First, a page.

But as experts have pointed out, what is even more horrifying is that the attackers were young males (between the ages of 20 and 25) who were “radicalized Muslims returned from war zones, battle-hardened and well-trained.” So radicalized, in fact, that some of them, including a female terrorist, didn't have any compunction to activate their “suicide vests” and blow themselves into smithereens when cornered. French police identified at least six jihadists who committed suicide in this manner in the Paris assaults. 


One has to ask what it is that empowers these young jihadist radicals to seemingly have no fear to commit suicide, in order to carry out their mission of hatred and violent destruction. 

From the other side of the spectrum, Christianity over the centuries has produced martyrs for the Faith, who have had little or no hesitation to accept torture and death---in the knowledge that they would meet their Creator in the next life and reap the rewards of glorious martyrdom. The Muslim radicals seem to operate on the same plane, but the difference is that they are obviously fueled by deep hatred for those they seek to destroy, whereas martyrs for the Faith drew others to the Supreme Being through the testimony of dedicated lives and heroic deaths.  

Like the Christian martyrs for the Faith, however, these jihadists share the belief that a glorious eternity  awaits them if they lose their life for the cause. Tragically, however, it's the wrong cause.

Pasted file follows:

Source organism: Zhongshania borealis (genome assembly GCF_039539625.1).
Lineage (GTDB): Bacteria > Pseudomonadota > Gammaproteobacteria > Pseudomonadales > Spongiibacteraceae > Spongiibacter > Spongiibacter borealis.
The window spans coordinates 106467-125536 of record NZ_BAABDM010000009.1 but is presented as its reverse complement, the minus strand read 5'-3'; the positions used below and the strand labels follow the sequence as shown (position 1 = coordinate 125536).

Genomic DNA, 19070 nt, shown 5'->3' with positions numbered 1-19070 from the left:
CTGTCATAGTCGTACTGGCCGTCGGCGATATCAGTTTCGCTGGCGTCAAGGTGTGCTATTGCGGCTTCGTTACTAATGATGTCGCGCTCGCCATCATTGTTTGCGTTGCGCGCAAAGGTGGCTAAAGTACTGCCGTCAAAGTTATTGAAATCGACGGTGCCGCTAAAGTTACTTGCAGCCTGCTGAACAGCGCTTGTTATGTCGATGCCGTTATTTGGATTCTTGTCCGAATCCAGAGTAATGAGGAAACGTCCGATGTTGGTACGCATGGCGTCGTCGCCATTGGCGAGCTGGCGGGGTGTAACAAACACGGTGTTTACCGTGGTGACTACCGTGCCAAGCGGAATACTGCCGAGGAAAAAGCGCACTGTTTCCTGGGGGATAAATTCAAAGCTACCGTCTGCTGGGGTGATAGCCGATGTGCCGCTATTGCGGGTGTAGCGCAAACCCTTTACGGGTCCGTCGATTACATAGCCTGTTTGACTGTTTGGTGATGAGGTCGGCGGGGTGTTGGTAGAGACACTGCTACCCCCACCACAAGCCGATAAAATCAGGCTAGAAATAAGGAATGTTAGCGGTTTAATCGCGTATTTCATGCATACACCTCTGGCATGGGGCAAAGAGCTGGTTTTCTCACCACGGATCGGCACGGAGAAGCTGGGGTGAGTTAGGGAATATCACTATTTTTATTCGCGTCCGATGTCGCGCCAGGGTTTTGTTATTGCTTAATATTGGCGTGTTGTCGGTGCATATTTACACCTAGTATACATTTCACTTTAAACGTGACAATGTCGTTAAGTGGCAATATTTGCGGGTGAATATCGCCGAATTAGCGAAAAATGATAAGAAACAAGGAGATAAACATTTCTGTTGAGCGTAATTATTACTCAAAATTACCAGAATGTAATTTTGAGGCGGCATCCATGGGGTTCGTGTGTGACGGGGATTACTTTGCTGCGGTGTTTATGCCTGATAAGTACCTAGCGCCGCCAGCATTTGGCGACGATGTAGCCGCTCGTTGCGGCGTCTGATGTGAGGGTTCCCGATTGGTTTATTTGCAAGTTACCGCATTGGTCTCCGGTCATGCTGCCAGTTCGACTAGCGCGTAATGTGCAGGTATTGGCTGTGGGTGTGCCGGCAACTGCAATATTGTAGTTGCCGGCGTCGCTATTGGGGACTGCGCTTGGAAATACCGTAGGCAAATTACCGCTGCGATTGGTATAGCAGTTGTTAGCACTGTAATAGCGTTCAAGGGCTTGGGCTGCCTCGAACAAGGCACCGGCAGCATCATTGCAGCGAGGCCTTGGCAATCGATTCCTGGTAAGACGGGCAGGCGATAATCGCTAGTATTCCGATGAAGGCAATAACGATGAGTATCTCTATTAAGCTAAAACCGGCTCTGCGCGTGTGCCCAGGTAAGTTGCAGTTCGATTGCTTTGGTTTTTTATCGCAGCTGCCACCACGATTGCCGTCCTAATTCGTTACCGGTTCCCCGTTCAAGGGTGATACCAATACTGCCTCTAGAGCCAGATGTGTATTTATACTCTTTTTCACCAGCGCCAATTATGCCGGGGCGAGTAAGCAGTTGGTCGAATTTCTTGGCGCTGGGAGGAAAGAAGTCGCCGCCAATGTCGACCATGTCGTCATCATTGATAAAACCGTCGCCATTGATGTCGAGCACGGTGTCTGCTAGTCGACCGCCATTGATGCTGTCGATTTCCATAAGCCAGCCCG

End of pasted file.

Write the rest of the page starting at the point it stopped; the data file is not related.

Former US Secretary of State Hillary Clinton is correct when she stressed in the recent second Democratic debate that the rallying action of a united world should focus on the IS, which, she stressed, is "a barbaric, ruthless, violent Jihadi terrorist group"---not on the Muslims as a whole. Clinton is right: in fact, the rest of the orthodox Muslim world appear to be condemning of the IS and its brutal ways, and sympathize with the Parisians over their tragedy. 

It's good to remember that the recent bloodbath in Paris does not represent a "clash of civilizations," as the terrorists want the world to look at it, but the brutal handiwork of a comparatively small group of wayward, frightfully radicalized Muslims, against which the rest of the world should unite.